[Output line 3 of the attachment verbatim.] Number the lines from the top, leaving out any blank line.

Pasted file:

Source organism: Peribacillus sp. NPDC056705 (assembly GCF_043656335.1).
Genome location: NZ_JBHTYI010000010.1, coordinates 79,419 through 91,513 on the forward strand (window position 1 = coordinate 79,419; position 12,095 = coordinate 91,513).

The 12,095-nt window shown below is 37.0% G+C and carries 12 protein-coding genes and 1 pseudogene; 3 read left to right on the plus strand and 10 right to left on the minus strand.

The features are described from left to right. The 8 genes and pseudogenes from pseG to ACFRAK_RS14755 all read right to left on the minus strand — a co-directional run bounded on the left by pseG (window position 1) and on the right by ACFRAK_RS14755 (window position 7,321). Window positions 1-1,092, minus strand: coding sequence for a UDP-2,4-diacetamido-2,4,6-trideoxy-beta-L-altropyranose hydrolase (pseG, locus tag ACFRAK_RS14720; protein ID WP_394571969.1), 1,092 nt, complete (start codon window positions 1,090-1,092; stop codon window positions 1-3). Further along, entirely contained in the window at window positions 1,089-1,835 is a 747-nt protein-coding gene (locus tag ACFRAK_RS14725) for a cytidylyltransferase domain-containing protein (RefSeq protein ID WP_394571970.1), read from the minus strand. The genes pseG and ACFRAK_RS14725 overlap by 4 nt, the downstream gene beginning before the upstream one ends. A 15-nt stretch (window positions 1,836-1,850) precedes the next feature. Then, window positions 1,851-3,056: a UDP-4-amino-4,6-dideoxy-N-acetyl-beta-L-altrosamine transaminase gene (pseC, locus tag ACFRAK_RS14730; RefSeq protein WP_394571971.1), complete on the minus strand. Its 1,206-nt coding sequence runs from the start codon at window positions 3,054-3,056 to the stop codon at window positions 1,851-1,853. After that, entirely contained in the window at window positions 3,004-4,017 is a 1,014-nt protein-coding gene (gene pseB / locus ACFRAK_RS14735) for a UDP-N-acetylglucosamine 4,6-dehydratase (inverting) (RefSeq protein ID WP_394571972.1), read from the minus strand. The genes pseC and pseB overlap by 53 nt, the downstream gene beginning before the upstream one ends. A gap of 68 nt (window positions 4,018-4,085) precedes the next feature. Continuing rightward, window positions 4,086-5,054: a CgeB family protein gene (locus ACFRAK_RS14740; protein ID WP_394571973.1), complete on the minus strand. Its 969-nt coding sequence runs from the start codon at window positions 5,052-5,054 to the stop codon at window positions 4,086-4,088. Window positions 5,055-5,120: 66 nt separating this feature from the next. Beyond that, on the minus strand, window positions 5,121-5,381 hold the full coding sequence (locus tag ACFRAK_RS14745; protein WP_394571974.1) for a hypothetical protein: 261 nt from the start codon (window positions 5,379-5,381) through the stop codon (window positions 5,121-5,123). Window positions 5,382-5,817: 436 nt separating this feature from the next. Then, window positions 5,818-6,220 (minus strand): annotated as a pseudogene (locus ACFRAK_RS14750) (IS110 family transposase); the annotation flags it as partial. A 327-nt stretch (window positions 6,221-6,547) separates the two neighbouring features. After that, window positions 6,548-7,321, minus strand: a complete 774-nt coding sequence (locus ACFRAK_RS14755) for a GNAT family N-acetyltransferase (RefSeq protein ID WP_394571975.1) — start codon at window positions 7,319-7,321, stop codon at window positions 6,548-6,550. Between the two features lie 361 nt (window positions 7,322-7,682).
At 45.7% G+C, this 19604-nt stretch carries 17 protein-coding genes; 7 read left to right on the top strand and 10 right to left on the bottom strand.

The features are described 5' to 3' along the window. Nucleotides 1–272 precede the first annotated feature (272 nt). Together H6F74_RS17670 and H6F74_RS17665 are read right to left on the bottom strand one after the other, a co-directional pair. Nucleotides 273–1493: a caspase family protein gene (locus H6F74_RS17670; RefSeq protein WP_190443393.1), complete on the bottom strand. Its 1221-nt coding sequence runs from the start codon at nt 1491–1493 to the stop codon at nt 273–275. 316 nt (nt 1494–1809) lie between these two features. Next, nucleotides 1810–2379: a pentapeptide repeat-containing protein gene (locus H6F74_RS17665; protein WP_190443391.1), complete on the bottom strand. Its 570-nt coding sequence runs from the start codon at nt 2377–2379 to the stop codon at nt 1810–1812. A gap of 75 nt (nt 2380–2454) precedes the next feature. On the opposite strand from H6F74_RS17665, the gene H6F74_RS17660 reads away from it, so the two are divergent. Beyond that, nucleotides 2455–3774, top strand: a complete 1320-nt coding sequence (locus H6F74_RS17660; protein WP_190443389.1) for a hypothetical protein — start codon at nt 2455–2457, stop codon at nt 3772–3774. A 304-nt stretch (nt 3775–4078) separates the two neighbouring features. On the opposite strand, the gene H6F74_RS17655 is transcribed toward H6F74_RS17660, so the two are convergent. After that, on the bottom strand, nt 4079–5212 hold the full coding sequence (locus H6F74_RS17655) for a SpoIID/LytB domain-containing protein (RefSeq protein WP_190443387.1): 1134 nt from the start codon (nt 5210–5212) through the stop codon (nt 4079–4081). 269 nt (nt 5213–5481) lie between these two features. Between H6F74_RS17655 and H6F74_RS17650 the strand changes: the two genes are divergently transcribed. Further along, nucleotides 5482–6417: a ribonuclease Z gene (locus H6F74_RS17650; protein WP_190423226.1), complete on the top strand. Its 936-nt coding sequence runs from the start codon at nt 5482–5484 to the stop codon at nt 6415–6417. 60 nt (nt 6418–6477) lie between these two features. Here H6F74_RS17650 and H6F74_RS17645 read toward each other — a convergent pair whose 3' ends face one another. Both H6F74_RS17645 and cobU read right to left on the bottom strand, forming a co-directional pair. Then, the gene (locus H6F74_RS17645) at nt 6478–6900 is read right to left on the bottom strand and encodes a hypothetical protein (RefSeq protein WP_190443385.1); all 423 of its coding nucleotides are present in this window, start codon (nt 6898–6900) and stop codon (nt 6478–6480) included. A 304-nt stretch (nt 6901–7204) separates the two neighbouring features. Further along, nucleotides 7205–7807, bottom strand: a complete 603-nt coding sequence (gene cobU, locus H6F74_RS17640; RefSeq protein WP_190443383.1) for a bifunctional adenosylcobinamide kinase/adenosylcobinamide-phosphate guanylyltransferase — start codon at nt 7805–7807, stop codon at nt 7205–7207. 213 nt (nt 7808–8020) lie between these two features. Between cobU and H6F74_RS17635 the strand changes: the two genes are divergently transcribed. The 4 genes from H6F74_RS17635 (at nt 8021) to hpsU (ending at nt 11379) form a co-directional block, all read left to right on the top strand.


The 12,095-nt window shown below is 37.0% G+C and carries 12 protein-coding genes and 1 pseudogene; 3 read left to right on the plus strand and 10 right to left on the minus strand.